The excitement of one day throwing a pitch in a Houston Astros uniform might be starting to fade for Brady Aiken.
Selected first overall last month in MLB’s first-year player draft, the left-handed pitcher from Cathedral Catholic High School in San Diego, Calif., and his adviser Casey Close are embroiled in a contract dispute with Astros general manager Jeff Luhnow.
Soon after the draft, it appeared the two sides had agreed to a $6.5 million US bonus, $1.4 million less than the $7.9 million allotted for the No. 1 overall pick. But after Aiken’s physical, the Astros reduced their offer to $5 million, according to CBSSports.com, which reported the pitcher has an elbow ligament issue.
@Ken_Rosenthal if he has a torn UCL, he shouldn't get top money— Robert Baker (@baseballfan30) July 15, 2014
Thing is, Aiken was said to have reached 98 miles per hour and showed no signs of discomfort during his final start of the season, a May 30 playoff contest when he struck out 14 in six innings.
Houston, Close said, made Aiken a revised offer of $3,168,840 million, or the minimum amount required to ensure the Astros get the second overall pick in next year’s draft as compensation if they failed to sign Aiken.
Astros' stance is that No. 1 overall pick Brady Aiken is too injured to pay $6.5m, but not so injured to prevent them from offering $3.1m.— Buster Olney (@Buster_ESPN) July 15, 2014
It’s believed the money Houston is trying to save on Aiken is almost the amount it needs to sign two other high school pitchers: fifth-round draft pick Jacob Nix, who is also advised by Close, and 21st-rounder Mac Marshall.
@Ken_Rosenthal as an astros fan its bs seeing my teem handle guys this way. Just when they give u a reason2 get excited they pull this stunt— James (@autch14) July 15, 2014
The story is gaining traction because the deadline to sign draft choices is Friday at 5 p.m. ET.
Two years ago, the Astros picked high school shortstop Carlos Correa first overall and signed him to a $4.8 million bonus when the pick was slotted for $7.2 million. Houston used the money it saved to exceed slot with a $2.5 million bonus to high school right-hander Lance McCullers Jr.
So, is Aiken healthy like his camp contends, and Houston is simply using a medical concern to pressure the young pitcher to accept a lower bonus? Or, do the Astros have medical reports suggesting otherwise?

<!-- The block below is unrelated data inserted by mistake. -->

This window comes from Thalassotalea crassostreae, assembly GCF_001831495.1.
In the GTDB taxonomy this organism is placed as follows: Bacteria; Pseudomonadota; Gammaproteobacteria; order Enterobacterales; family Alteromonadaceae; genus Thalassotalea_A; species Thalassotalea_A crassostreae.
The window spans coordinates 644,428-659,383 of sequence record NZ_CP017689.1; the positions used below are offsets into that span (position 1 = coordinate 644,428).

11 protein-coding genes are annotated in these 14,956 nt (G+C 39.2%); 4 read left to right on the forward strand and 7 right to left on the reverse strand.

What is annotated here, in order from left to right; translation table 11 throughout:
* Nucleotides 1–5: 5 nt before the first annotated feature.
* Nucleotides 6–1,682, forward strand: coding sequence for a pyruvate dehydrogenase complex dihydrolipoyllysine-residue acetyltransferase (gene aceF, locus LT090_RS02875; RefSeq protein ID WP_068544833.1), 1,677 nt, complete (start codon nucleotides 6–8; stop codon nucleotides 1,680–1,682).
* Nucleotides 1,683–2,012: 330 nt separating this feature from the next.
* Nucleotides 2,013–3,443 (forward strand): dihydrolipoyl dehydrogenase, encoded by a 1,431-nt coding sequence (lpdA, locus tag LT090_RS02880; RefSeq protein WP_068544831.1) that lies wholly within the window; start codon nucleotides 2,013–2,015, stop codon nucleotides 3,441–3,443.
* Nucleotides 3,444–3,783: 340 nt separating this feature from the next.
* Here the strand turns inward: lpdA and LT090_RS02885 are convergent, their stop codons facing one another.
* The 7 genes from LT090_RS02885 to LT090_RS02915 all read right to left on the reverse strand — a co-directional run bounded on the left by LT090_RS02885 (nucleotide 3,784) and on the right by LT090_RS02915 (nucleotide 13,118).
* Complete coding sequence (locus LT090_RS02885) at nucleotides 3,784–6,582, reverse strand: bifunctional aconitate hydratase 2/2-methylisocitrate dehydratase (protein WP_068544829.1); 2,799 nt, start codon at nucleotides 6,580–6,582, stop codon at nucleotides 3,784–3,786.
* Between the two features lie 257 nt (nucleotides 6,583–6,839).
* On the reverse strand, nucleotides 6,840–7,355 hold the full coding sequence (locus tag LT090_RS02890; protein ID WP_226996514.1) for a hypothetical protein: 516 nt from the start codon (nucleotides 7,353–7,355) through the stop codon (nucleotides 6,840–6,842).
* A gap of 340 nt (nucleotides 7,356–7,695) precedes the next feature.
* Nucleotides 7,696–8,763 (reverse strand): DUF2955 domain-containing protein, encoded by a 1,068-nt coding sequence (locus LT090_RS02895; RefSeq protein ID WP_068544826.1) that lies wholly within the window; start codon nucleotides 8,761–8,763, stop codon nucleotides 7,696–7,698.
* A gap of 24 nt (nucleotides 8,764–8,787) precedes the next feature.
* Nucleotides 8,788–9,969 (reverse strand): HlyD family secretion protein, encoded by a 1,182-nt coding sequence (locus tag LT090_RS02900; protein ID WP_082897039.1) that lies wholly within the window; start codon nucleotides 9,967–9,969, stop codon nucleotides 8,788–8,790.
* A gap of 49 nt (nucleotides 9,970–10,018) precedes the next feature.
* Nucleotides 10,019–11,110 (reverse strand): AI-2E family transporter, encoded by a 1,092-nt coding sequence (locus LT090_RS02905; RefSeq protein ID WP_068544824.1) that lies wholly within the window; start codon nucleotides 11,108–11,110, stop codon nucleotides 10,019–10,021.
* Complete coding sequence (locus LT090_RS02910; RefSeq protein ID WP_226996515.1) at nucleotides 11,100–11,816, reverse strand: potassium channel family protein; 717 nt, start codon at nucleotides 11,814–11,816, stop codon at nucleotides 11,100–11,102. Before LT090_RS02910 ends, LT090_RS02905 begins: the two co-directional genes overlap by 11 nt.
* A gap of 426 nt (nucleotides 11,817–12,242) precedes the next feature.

Remarkable, though not surprising, how people with zero information on Brady Aiken's medicals can jump to conclusions about his situation.— Ben Badler (@BenBadler) July 15, 2014
“Throughout this process, we have been in touch with MLB to ensure that we are adhering to the rules at every point and we are confident that this has been the case,” Luhnow told FOXSports.com.
Beyond that, the GM isn’t saying much, a much different tune from early June when he raved about Aiken, a six-foot-three, 210-pound southpaw the Astros scouted for three years. He struck out 111 of the 228 batters he faced as a senior, and had a 7-0 record and 1.06 earned-run average in 59 2/3 innings.
Aiken is good, real good, a remarkably advanced pitcher who throws a four-seam and two-seam fastball and increased his fastball velocity from 92 to 97 mph this season. His repertoire also includes a curveball and changeup.
But former major leaguer Tony Clark, the head of the players’ union, believes the Astros have manipulated baseball’s rules in an attempt to save money.
“You can rest assured that the manipulation that we think happened in this case is going to lead us to have some conversations that are going to make sure that players received the support that they deserve,” Clark told reporters before Tuesday night’s all-star game in Minnesota.
Aiken and Nix have committed to UCLA if they don’t sign with Houston, while Marshall appears to have started immersing himself in college life at Louisiana State University, making it potentially difficult to sign him now.
In a few days, we’ll know if the Astros strike out on none, one, two or all three of them.